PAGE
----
“I believe this is a ‘David vs. corporate Goliath’ hearing,” Champion said.
During the Sept. 25 hearing, a judge will review testimony provided by Champion’s attorney and attorneys for APS. Expert witnesses from both sides are also expected to testify. The Corporation Commission would ultimately vote on whether to hold a rate rehearing.
According to a July 31 court filing, an attorney for Champion submitted expert testimony that concludes customer bills increased an average of 11 percent, or $16.59, compared to the “baseline year” in 2015.
“The billing process is super-complex by design,” Champion said. “And the bottom line is when APS spun out all of their press releases they told people it would be an average of six dollars a month on their bill, period. And thousands of people who I’ve heard from are not seeing that.”
Don Brandt, the CEO of APS and its parent corporation, Pinnacle West, declined an interview request by 12 News to discuss his company’s practices. He has led APS for nearly a decade.
A spokeswoman for APS wrote in an email to 12 News that last year’s rate review was an open, transparent process that resulted in an agreement of 29 diverse parties, including advocates for limited-income customers.
“We stand by the integrity of that process and how we have implemented the approved rate changes,” APS Communication Consultant Jill Hanks wrote in a statement. “These include new APS service plans with more options to help customers manage their energy use and costs, more funding for bill assistance programs and important investments in the electric grid that serves our customers.”
Hanks wrote that in regards to customers who experienced a dramatic increase in their bills, APS advises them on how to lower peak usage and encourages customers "on the Saver Choice and Saver Choice Max plans to Shift, Stagger and Save to manage their peak usage and save on their bills."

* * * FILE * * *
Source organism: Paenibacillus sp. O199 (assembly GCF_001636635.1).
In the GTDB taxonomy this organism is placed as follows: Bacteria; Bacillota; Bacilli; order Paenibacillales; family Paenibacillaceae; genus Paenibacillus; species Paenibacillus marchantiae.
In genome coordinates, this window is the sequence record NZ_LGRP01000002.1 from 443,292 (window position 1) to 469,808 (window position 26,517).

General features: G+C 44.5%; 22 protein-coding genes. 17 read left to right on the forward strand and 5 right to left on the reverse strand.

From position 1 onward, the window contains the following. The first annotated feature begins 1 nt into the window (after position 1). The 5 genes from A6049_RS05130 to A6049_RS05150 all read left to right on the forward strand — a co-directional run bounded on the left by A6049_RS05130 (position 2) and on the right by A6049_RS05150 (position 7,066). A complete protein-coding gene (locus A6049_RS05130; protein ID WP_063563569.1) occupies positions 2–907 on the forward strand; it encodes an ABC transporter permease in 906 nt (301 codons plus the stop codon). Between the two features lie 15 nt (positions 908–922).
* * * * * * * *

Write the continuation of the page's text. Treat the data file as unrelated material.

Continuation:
Commissioner Bob Burns, the only commissioner to vote against last year’s rate hike and a frequent critic of APS, said there will be many factors involved in the hearing.
“How compelling will the argument be that Champion makes? What will the opinion of the administrative law judge be based on that information? And there’s always the politics involved,” Burns said.
Hanks contends that Champion herself stands to save “more than 3 percent per year” without making changes to how she uses electricity.
“When Ms. Champion filed her complaint, we offered to consult with her, and those on her original petition we could confirm as APS customers, to clear up any misunderstandings and get them on the best plan for their needs,” Hanks wrote.
Champion alleges that Hanks’ statement does not compare her current rate with the 2015 baseline rate. Instead it compares two rates after the increase already went into effect, Champion said.
“Per our expert report, compared to the 2015 test year rates, my bill increased 9 percent to 14 percent. That’s 2-3 times higher than 4.5 percent,” Champion wrote in an email.
When 12 News asked Hanks about the fact that Huscher’s bill is 23 percent higher in June 2018 compared to June 2017, even though he used significantly fewer on-peak hours this year, Hanks said one month does not provide a full picture.
“Comparing bills over a year provides a more accurate picture than simply comparing one month out of the year,” wrote Hanks. “For example, comparing the very next month, July, this customer’s bill is 16 percent lower in 2018 than the same month last year.”
It is correct that Huscher’s July 2018 bill is 16 percent lower than July 2017. But there is a crucial detail: Huscher used nearly three times more on-peak kilowatt hours and more overall electricity in July 2017 compared to July 2018.